Katniss Everdeen (originally played by Jennifer Lawrence)

Credit: The Hunger Games/Lionsgate

Little girls all over the world wanted to be like Katniss, played by Jennifer Lawrence, after The Hunger Games released in theaters. Vulnerable, tough, and caring, Katniss was the female hero we all needed in 2012, but as a young Xicanita, my niece wanted to be Katniss years before when she read all the books all the books in the The Hunger Games series written by Suzanne Collins

Katniss played by Yalitiza Aparicio

Credit: Pinterest

Freshly nominated for an academy award, Yaltiza Aparicio who can rock a braid like no other, could easily inhabit the role of Katniss, who volunteers a tribute when her sister Primose’s name is drawn at the reaping, is a great shot with a bow and arrow, and is no nonsense about doing what’s right. We can’t wait to see Aparicio in a less quiet role, and playing the scrappy Katniss shouldn’t be a stretch for her at all.

Gale Hawthorne (originally played by Liam Hemsworth)

Credit: The Hunger Games/Lionsgate

Gale, played by Liam Hemsworth, is Katniss’ faithful friend who also, of course, has romantic feelings for her, which complicates matters when she allows to go along with the fabricated love story between her and Peeta to gather attention from viewers.

Gale played by Juan Pablo Di Paci

Credit: Pinterest

Juan Pablo Di Paci’s smudge-print eyes alone are enough to get him the role, but he also resembles Liam Hemsworth, the square jaw, the thick head of hair, the movie-star good looks. His looks, however, won’t be enough to win Katniss over who ultimately winds up marrying Peeta. None of this will hurt, Di Paci, the Argentinian actor who played Fernando on Fuller House and who can also sing, dance, and direct.

Primrose Everdeen (originally played by Willow Shields)

Credit: The Hunger Games/Lionsgate

In order to protect her younger sister, Primrose, or Prim, Katniss volunteers to fight in her place. The sensitive Prim is spared fighting at a young age, but is still tormented by the fact that her older sister and stable member of the family must leave her side and go to the capital.

Primrose Everdeen played by Juliana Gamiz

Credit: juliannagamiz / Instagram

Up and coming child actor, Julianna Gamiz, would make a great Primrose, and hermana to Aparicio’s Katniss. A role in the Fierce by Mitú production of The Hunger Games could help Gamiz, who plays the adopted child of a white couple inInstant Family, broaden her roles.

Peeta Mellark (originally played by Josh Hutcherson)

Credit: The Hunger Games/Lionsgate

Peeta, also from District 12, is the male tribute chosen to fight in the Hunger Games with Katniss. As per the cruel Hunger Games’ rules Peeta and Katniss should have fought one another until the death, two teens from the same district, but they outsmarted the Capital with their manufactured love story.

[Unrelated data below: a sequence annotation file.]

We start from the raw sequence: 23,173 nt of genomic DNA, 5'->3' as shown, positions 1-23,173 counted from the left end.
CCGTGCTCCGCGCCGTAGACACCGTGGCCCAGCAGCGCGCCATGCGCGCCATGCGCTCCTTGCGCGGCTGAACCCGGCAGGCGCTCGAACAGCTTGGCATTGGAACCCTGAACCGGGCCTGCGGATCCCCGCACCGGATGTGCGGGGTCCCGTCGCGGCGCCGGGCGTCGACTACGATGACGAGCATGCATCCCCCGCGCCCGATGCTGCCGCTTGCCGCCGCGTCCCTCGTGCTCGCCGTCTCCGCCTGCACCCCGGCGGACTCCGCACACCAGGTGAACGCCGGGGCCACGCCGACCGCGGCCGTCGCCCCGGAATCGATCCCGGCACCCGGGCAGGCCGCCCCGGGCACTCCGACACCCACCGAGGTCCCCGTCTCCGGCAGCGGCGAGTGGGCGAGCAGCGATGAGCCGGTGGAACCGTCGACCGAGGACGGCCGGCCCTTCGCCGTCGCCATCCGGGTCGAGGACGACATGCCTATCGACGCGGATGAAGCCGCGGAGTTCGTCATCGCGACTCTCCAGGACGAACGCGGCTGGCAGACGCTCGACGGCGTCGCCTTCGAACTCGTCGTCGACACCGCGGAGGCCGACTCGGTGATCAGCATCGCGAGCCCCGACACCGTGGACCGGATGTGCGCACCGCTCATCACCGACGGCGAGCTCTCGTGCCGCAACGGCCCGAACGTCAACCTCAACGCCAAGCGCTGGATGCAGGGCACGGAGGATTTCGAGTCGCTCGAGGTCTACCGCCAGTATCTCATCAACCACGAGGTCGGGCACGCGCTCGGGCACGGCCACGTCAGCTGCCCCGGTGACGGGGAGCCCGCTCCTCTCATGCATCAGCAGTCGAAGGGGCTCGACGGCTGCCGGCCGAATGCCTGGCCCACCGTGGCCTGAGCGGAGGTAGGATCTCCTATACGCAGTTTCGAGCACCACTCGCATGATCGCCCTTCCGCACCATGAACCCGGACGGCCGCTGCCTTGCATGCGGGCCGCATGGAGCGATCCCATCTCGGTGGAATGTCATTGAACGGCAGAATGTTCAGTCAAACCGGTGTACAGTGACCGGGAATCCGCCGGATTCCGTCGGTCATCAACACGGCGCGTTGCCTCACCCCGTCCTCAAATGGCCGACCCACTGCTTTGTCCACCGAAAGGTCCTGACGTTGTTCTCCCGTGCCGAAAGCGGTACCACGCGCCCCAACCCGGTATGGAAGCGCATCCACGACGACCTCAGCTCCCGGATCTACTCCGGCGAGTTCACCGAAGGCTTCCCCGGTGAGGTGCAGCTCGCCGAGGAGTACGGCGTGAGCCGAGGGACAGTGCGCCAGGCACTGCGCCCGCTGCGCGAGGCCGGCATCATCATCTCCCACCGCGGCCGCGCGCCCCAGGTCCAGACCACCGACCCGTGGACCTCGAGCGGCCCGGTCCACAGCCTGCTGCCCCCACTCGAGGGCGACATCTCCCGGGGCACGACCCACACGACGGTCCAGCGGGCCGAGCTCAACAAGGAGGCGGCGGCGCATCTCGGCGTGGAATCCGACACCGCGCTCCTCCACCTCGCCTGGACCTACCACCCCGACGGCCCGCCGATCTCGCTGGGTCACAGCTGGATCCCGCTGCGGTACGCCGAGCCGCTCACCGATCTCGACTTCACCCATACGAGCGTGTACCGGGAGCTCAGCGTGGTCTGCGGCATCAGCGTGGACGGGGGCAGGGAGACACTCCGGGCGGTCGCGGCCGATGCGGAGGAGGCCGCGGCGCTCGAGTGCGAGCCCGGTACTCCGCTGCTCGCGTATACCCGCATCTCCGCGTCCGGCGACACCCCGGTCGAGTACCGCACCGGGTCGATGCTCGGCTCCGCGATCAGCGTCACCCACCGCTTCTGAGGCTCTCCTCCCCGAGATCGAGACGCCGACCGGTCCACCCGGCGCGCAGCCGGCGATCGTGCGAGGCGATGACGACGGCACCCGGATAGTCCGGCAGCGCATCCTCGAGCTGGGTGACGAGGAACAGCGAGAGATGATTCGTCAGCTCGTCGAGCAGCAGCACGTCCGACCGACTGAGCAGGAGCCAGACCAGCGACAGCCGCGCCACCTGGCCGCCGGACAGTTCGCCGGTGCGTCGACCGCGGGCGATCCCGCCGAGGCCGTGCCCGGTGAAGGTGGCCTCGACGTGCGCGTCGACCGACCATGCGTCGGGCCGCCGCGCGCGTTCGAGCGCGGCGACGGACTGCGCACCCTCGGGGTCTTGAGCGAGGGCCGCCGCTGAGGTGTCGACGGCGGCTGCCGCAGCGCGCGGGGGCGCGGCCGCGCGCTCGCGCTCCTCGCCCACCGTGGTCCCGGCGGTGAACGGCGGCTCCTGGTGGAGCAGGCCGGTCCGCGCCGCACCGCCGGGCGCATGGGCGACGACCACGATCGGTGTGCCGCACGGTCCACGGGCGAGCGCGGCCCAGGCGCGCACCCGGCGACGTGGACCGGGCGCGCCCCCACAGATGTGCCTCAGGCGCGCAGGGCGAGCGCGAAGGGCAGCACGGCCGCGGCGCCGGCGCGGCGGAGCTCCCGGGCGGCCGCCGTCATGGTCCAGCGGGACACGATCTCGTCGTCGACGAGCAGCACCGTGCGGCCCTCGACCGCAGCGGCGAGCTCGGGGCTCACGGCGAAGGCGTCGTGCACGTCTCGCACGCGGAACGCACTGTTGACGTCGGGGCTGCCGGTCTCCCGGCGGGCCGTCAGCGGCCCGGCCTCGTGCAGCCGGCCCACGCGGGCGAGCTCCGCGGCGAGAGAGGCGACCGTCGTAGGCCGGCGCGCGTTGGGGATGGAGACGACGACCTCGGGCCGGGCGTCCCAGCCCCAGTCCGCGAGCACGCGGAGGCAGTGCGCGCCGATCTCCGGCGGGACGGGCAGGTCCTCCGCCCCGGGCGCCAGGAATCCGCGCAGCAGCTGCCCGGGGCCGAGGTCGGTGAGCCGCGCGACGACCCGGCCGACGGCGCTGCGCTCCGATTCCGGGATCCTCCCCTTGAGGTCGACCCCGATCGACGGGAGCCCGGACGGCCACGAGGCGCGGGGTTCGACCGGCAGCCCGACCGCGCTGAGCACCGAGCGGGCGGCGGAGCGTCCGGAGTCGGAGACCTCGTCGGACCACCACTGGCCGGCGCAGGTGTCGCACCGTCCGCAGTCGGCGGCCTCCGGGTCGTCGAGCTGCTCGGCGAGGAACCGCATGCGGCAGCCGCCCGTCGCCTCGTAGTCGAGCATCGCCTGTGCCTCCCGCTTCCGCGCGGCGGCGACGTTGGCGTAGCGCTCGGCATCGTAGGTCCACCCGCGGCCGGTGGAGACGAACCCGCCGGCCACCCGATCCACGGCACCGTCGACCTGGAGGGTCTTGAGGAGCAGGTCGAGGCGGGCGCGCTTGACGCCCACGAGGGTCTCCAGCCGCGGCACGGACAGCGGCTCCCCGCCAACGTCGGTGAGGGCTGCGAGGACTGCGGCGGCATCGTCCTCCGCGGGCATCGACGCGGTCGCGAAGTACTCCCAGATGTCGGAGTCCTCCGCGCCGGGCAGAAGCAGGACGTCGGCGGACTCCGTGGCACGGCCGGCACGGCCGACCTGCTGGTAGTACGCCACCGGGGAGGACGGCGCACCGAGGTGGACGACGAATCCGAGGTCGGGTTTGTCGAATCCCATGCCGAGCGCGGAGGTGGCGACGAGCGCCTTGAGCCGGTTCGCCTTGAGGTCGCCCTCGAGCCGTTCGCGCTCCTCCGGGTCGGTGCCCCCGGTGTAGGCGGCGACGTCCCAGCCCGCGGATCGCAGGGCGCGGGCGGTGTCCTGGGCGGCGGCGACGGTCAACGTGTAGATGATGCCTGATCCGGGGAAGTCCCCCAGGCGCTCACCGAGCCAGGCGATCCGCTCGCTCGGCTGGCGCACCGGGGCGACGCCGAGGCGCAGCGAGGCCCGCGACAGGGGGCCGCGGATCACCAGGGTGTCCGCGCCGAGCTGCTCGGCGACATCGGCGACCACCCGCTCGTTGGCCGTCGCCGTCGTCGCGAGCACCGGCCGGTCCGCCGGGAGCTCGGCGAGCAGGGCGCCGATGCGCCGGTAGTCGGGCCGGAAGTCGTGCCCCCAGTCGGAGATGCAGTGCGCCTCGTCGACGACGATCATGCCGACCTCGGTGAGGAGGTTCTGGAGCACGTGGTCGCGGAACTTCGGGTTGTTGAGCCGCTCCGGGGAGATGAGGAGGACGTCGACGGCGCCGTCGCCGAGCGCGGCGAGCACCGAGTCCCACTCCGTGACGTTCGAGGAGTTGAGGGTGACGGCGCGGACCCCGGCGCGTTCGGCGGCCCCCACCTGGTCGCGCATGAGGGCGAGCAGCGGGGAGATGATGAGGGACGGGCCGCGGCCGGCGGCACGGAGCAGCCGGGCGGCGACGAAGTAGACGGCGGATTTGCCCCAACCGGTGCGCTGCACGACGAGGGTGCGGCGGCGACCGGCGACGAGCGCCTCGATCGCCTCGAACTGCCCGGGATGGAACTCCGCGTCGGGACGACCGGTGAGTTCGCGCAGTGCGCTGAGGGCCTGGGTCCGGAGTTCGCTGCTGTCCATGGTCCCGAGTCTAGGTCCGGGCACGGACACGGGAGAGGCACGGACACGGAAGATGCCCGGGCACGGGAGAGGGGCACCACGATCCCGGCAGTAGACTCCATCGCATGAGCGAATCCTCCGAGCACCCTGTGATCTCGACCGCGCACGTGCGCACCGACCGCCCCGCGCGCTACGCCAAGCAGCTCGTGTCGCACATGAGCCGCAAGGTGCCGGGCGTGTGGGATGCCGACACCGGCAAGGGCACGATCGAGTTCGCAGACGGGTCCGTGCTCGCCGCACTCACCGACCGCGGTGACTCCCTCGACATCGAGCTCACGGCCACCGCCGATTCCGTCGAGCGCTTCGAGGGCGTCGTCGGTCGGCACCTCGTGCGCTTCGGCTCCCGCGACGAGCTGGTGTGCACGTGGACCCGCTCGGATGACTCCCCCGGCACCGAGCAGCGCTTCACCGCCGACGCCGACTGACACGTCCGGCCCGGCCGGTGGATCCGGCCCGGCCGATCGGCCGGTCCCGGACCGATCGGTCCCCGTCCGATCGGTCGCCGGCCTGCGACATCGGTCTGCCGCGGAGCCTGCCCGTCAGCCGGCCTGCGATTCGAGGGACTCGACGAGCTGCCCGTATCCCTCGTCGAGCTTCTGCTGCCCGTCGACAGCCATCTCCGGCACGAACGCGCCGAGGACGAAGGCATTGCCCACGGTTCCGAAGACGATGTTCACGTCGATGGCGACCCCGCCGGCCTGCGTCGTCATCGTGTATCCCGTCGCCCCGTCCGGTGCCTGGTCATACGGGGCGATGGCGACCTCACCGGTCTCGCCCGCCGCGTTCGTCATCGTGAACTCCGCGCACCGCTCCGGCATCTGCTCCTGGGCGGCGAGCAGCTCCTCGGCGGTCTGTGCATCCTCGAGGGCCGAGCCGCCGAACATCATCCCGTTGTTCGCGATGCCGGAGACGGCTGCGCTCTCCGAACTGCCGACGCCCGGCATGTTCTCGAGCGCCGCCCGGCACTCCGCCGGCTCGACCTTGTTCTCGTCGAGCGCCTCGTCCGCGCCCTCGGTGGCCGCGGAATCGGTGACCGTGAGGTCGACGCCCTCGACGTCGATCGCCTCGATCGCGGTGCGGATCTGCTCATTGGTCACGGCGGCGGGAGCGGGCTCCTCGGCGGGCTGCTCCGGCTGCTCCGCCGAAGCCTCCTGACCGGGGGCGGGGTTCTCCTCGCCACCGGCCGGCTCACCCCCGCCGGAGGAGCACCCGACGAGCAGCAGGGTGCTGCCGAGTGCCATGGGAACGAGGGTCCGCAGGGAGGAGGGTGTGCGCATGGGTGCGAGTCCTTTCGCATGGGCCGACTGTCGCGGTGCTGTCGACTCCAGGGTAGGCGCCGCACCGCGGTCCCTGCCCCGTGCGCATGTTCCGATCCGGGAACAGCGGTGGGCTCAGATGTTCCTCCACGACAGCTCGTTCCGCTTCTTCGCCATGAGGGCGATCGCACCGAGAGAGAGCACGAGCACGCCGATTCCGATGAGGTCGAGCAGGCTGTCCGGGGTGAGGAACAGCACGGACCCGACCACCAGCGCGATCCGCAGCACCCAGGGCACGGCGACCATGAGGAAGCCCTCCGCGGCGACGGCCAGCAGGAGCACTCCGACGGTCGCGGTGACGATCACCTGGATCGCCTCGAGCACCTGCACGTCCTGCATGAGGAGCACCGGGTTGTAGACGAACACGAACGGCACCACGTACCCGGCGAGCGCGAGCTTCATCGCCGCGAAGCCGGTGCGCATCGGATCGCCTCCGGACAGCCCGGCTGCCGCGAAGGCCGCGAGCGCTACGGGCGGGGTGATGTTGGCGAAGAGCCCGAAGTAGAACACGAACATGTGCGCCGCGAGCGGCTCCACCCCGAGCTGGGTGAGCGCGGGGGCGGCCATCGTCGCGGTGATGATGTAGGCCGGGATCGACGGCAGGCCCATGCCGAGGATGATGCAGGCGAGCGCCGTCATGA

Peeta Mellark played by Diego Boneta

Credit: Pinterest

Diego Boneta from Rock of Ages and Pelé could play Peeta Mellark, whose name we’d have to change to Pedro Mellark because this is our reboot. Like Hemsworth and Di Paci, Boneta and Hutcherson look similar, Boneta the Mexican version.

Cinna (Originally played by Lenny Kravitz)

Credit: The Hunger Games/Lionsgate

Lenny Kravitz is great in the role of Cinna, Katniss’ stylist and confidant who makes it possible for the taciturn Katniss to be likable by the masses.

Cinna played by Oscar Issac

Credit: Pinterest

With the kindly, wise Cinna, it’s all in the eyes, and as Oscar Isaac, certainly has the eyes. As much as we’d hate to replace Lenny Kravitz, especially when he wears leather pants, replacing Kravitz for the internet’s favorite boyfriend totally works for us.

Effie Trinket (originally played by Elizabeth Banks)

Credit: The Hunger Games/Lionsgate

Elizabeth Banks’ Effie Trinket is a great character, frivolous and self-absorbed but also a shrewd business woman and no nonsense.

Effie Trinket played by Salma Hayek

Credit: Pinterest

Salma Hayek, who isn’t afraid to fully inhabit a role, would make a great Effie Trinket, she looks great in pink and pastel pallets and is great at no-nonsense characters. Like Hayek, Effie Trinket has penchant for fashion and having moved to Paris and married a François-Henri Pinault who heads a company that represents luxury designer clothes, Hayek has plenty to choose from.

Haymitch (originally played by Woody Harrelson)

Credit: The Hunger Games/Lionsgate

Mentor to Katniss and Peeta, a former winner of the games, Haymitch, now an alcoholic, seems to believe that it’s futile to train young people to kill when they have very little chance of winning. Clearly scarred by his own experiences, Haymitch vacillates between apathy and wisdom

Haymitch played by Eugenio Derbez

Credit: Pinterest

Eugenio Derbez has been making Latinos laugh for years, but he can also play it straight like he does as the skeptical Enrique in the Latinx favorite Under The Same Moon. Enrique’s skepticism in Under the Same Moon, is not unlike that of Haymitch toward Katniss and Peeta and the whole barbaric process that is the annual Hunger Games.

President Snow (Originally played by Donald Sutherland)

Credit:The Hunger Games/Lionsgate

President Snow is a classic totalitarian who believes he knows better than his citizens and has no care for the will of the people. His primary concerns are power and his image, sound familiar?

President Snow played by President Trump

HuffPost
Credit: Pinterest

Let’s face it, the current state for Latinos in the US, or those hoping make the US a home in order to escape extreme poverty, violence, and failed states, is pretty dystopian. As much as we hate his face, Trump would make a great President Snow, especially because Snow says this:  “Why do we have a winner? Hope. It is the only thing more powerful than fear. A little hope is effective. A lot of hope is dangerous. A spark is fine as long as it’s contained.”

Portia (originally played by Latarsha Rose)

Credit: The Hunger Games/Lionsgate

In The Hunger Games, Portia is Peeta’s stylist. While she does not speak many lines in the first movie of the trilogy, the distinctive style of her make-up and costumes cause her to jump off the screen, so to play her we choose Tessa Thompson, duh.

Portia played by Tessa Thompson

Credit: Pinterest

Tessa Thompson’s Afro-Latina beauty and smoldering eyes are perfect reasons to put her in the role of Portia. In our Latinx version, Portia will definitely rebel against The Capital by using her knowledge of the inner workings of the games to dress Peeta in items that will send messages of hope to District 12.